It is impossible to acknowledge accurately the contributions of all the individuals or even the several organizations which have given various forms of support to the development of Multics over the past seven years. As would be expected of any multi-organization project spanning several years there has been a turnover in the personnel involved. As the individual contributors now number in the hundreds, proper recognition cannot be given here. Instead, since the development of significant features and designs of Multics has occurred in specific areas and disciplines such as input/output, virtual memory design, languages, and resource multiplexing, a more accurate delineation of achievements should be made in specialized papers. So in the end we must defer to the authors of individual papers, past and future, to acknowledge the efforts of some of the many contributors who have made the evolution of Multics possible.


    An experimental time-sharing system
    AFIPS Conf Proc 21 Spartan Books 1962 pp 335-344

    The compatible time-sharing system: A programmer's guide
    2nd ed MIT Press Cambridge Massachusetts 1965

    "Introduction and overview of the Multics system"
    AFIPS Conf Proc 27 1965 FJCC Spartan Books Washington DC 1965 pp 185-196

  4. E L GLASER et al
    "System design of a computer for time-sharing application"
    AFIPS Conf Proc 27 1965 FJCC Spartan Books Washington DC 1965 pp 197-202

  5. V A VYSSOTSKY et al
    "Structure of the Multics supervisor"
    AFIPS Conf Proc 27 1965 FJCC Spartan Books Washington DC 1965 pp 203-212

    "A general-purpose file system for secondary storage"
    AFIPS Conf Proc 27 1965 FJCC Spartan Books Washington DC 1965 pp 213-229

  7. J F OSSANNA et al
    "Communication and input/output switching in a multiplex computing system"
    AFIPS Conf Proc 27 1965 FJCC Spartan Books Washington D C 1965 pp 231-241

    "Some thoughts about the social implications of accessible computing"
    AFIPS Conf Proc 27 1965 FJCC Spartan Books Washington DC 1965 pp 243-247

    The Multics system: An examination of its structure
    MIT Press (in press) Cambridge Massachusetts and London England

  10. R W WATSON
    Timesharing system design concepts
    McGraw-Hill Book Company New York 1970

    A computing system design for user service
    AFIPS Conf Proc 27 1965 FJCC Spartan Books Washington DC 1965 pp 619-626

    TSS/360: A time-shared operating system
    AFIPS Conf Proc 33 1968 FJCC Thompson Books pp 15-28

    Experience gained in the development and use of TSS/360
    AFIPS Conf Proc 40 1972 SJCC AFIPS Press (This volume)

    PL/I as a tool for system programming
    Datamation 15 6 May 1969 pp 68-76

    The Multics PL/I compiler
    AFIPS Conf Proc 35 1969 FJCC AFIPS Press 1969 pp 187-199

    The Multics input-output system
    ACM Third Symposium on Operating Systems Principles October 18-20 1971 pp 35 41

    Organization and features of the Michigan terminal system
    AFIPS Conf Proc 40 1972 SJCC AFIPS Press (This volume)

    The Multics virtual memory
    ACM Second Symposium on Operating System Principles October 20-22 1969 Princeton University pp 30-42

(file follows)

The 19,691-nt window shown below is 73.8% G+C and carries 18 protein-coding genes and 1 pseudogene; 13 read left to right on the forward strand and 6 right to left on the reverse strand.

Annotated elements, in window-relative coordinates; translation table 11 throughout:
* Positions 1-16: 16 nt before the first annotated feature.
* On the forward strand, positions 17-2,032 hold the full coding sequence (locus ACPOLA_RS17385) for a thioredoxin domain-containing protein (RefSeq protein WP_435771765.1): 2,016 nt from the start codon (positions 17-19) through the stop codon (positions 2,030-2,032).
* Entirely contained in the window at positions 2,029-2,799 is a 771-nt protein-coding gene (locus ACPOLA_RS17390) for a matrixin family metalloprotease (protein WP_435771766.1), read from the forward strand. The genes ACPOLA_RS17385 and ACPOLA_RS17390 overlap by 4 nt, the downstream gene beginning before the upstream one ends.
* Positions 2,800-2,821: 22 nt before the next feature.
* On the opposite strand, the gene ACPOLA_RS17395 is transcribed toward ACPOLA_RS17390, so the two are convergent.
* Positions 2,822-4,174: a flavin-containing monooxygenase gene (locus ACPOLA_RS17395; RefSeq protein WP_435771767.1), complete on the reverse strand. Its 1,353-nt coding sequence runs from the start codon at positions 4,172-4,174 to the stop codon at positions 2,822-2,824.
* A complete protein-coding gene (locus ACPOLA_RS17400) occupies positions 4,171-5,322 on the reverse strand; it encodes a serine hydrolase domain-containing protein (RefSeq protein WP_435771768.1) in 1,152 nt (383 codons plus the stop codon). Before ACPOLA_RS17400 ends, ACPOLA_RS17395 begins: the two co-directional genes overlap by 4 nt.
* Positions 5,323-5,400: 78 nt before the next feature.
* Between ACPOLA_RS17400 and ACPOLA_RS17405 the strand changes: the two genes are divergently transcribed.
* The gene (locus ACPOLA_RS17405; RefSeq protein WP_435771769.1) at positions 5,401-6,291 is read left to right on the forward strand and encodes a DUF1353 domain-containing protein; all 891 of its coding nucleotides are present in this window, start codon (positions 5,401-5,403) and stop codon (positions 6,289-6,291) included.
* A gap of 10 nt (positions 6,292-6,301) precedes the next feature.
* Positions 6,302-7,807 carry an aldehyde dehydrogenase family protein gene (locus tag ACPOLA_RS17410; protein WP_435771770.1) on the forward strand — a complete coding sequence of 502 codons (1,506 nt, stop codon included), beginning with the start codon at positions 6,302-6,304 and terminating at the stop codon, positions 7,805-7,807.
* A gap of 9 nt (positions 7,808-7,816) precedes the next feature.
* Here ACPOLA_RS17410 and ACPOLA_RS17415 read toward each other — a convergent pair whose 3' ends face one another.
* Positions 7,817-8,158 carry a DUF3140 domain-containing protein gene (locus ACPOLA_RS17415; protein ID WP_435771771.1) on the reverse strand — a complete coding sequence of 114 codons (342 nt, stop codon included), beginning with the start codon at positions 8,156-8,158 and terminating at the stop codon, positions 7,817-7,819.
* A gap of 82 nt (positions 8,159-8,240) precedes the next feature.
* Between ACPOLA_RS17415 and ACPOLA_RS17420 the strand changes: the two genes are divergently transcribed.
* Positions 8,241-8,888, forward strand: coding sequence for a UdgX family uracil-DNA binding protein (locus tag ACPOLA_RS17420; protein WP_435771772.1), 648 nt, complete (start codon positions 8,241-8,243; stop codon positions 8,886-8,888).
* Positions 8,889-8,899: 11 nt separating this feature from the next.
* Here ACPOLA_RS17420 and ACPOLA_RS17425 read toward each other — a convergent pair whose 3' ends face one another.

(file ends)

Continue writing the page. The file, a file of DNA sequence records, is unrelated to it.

19. BASIC
    Fifth Edition Kiewit Computation Center Dartmouth College September 1970

  20. APL\360 User's manual
    IBM form number GH20-0683-1 March 1970

    Traffic control in a multiplexed computer system
    ScD Thesis MIT Department of Electrical Engineering 1966 Also available as Project MAC technical report TR-30

    The structure of the 'THE'-Multiprogramming system
    Comm ACM 11 5 May 1968 pp 341-346

  23. R W PARKER
    The Sabre system
    Datamation 11 9 September 1965 pp 49-52

  24. R R SCHELL
    Dynamic reconfiguration in a modular computer system
    PhD Thesis MIT Department of Electrical Engineering 1971 Also available as Project MAC technical report TR86

  25. C J CONTI
    Concepts for buffer storage
    IEEE Computer Group News March 1969 pp 9-13

    A virtual machine time-sharing system
    IBM Systems Journal 9 3 1970 pp 199-218

    A paging experiment with the Multics system
    In Honor of P M Morse MIT Press Cambridge Massachusetts 1969 pp 217-228

    Performance of the GE 645 associative memory while Multics is in operation
    ACM Workshop on System Performance Evaluation April 1971 pp 227-245

  29. R M GRAHAM
    Protection in an information processing utility
    Comm ACM 11 5 May 1968 pp 365-369

    A hardware architecture for implementing protection rings
    ACM Third Symposium on Operating Systems Principles October l8-20 1971 pp 42-54

    Address mapping and the control of access in an interactive computer
    AFIPS Conf Proc 30 1967 SJCC Thompson Books 1967 pp 23-30

    An overview of the CAL timesharing system
    Computer Center University of California Berkeley September 5 1969

    Classroom information and computing service
    MIT Project MAC Technical Report TR-80 January 11 1971

    Brief survey of languages used for systems implementation
    SIGPLAN Notices 6 9 October 1971 pp 1-19

  35. The multiplexed information and computing service: Programmers' manual
    MIT Project MAC Rev 10 1972 (Available from the MIT Information Processing Center)


Following is a checklist of currently available features and facilities of Multics. Although many of the features are described in cryptic and untranslated local jargon, one can at least obtain a feel for the range of facilities now provided. Further information on most of these features may be found in the Multics Programmers' Manuals [35].

1972 Spring Joint Computer Conference
© Copyright 1972, AFIPS PRESS. Posted with permission.